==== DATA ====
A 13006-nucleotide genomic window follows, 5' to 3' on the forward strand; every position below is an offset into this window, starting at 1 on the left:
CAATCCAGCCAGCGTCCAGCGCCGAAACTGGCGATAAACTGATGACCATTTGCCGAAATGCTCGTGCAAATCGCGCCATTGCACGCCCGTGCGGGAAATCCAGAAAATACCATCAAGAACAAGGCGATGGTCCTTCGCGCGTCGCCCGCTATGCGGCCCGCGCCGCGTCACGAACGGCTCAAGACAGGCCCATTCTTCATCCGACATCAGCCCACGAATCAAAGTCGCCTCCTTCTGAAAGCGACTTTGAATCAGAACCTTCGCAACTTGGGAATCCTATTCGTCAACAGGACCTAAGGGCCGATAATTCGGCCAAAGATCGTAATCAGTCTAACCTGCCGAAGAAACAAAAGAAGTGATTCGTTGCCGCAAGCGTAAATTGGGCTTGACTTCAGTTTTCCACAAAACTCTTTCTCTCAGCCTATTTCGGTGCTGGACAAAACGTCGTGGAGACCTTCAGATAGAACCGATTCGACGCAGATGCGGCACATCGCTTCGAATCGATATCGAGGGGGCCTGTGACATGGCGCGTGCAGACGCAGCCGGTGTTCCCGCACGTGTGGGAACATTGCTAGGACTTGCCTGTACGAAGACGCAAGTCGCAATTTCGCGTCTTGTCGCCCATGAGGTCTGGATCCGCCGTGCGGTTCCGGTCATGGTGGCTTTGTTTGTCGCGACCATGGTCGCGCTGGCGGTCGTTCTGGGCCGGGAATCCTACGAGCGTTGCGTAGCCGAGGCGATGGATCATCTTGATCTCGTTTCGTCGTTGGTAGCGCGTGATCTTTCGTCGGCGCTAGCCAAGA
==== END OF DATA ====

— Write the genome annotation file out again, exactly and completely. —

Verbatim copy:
A 13006-nucleotide genomic window follows, 5' to 3' on the forward strand; every position below is an offset into this window, starting at 1 on the left:
CAATCCAGCCAGCGTCCAGCGCCGAAACTGGCGATAAACTGATGACCATTTGCCGAAATGCTCGTGCAAATCGCGCCATTGCACGCCCGTGCGGGAAATCCAGAAAATACCATCAAGAACAAGGCGATGGTCCTTCGCGCGTCGCCCGCTATGCGGCCCGCGCCGCGTCACGAACGGCTCAAGACAGGCCCATTCTTCATCCGACATCAGCCCACGAATCAAAGTCGCCTCCTTCTGAAAGCGACTTTGAATCAGAACCTTCGCAACTTGGGAATCCTATTCGTCAACAGGACCTAAGGGCCGATAATTCGGCCAAAGATCGTAATCAGTCTAACCTGCCGAAGAAACAAAAGAAGTGATTCGTTGCCGCAAGCGTAAATTGGGCTTGACTTCAGTTTTCCACAAAACTCTTTCTCTCAGCCTATTTCGGTGCTGGACAAAACGTCGTGGAGACCTTCAGATAGAACCGATTCGACGCAGATGCGGCACATCGCTTCGAATCGATATCGAGGGGGCCTGTGACATGGCGCGTGCAGACGCAGCCGGTGTTCCCGCACGTGTGGGAACATTGCTAGGACTTGCCTGTACGAAGACGCAAGTCGCAATTTCGCGTCTTGTCGCCCATGAGGTCTGGATCCGCCGTGCGGTTCCGGTCATGGTGGCTTTGTTTGTCGCGACCATGGTCGCGCTGGCGGTCGTTCTGGGCCGGGAATCCTACGAGCGTTGCGTAGCCGAGGCGATGGATCATCTTGATCTCGTTTCGTCGTTGGTAGCGCGTGATCTTTCGTCGGCGCTAGCCAAGA